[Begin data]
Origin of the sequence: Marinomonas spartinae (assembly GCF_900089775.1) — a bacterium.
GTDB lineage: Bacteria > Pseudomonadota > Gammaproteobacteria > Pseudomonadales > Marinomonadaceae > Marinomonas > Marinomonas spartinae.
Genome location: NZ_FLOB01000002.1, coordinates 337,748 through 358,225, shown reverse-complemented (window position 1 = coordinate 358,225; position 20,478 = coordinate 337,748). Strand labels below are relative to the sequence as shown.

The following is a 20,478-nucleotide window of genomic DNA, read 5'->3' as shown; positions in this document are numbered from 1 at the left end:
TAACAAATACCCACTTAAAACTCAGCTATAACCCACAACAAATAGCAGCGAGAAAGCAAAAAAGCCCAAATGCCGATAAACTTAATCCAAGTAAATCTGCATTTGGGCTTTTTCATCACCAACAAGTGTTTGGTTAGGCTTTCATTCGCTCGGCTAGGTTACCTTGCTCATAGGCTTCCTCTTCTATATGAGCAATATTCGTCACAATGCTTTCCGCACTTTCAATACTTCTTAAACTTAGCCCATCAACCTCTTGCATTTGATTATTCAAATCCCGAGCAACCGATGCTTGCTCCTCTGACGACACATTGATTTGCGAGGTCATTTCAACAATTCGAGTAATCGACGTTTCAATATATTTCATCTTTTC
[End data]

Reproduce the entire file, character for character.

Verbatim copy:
Origin of the sequence: Marinomonas spartinae (assembly GCF_900089775.1) — a bacterium.
GTDB lineage: Bacteria > Pseudomonadota > Gammaproteobacteria > Pseudomonadales > Marinomonadaceae > Marinomonas > Marinomonas spartinae.
Genome location: NZ_FLOB01000002.1, coordinates 337,748 through 358,225, shown reverse-complemented (window position 1 = coordinate 358,225; position 20,478 = coordinate 337,748). Strand labels below are relative to the sequence as shown.

The following is a 20,478-nucleotide window of genomic DNA, read 5'->3' as shown; positions in this document are numbered from 1 at the left end:
TAACAAATACCCACTTAAAACTCAGCTATAACCCACAACAAATAGCAGCGAGAAAGCAAAAAAGCCCAAATGCCGATAAACTTAATCCAAGTAAATCTGCATTTGGGCTTTTTCATCACCAACAAGTGTTTGGTTAGGCTTTCATTCGCTCGGCTAGGTTACCTTGCTCATAGGCTTCCTCTTCTATATGAGCAATATTCGTCACAATGCTTTCCGCACTTTCAATACTTCTTAAACTTAGCCCATCAACCTCTTGCATTTGATTATTCAAATCCCGAGCAACCGATGCTTGCTCCTCTGACGACACATTGATTTGCGAGGTCATTTCAACAATTCGAGTAATCGACGTTTCAATATATTTCATCTTTTC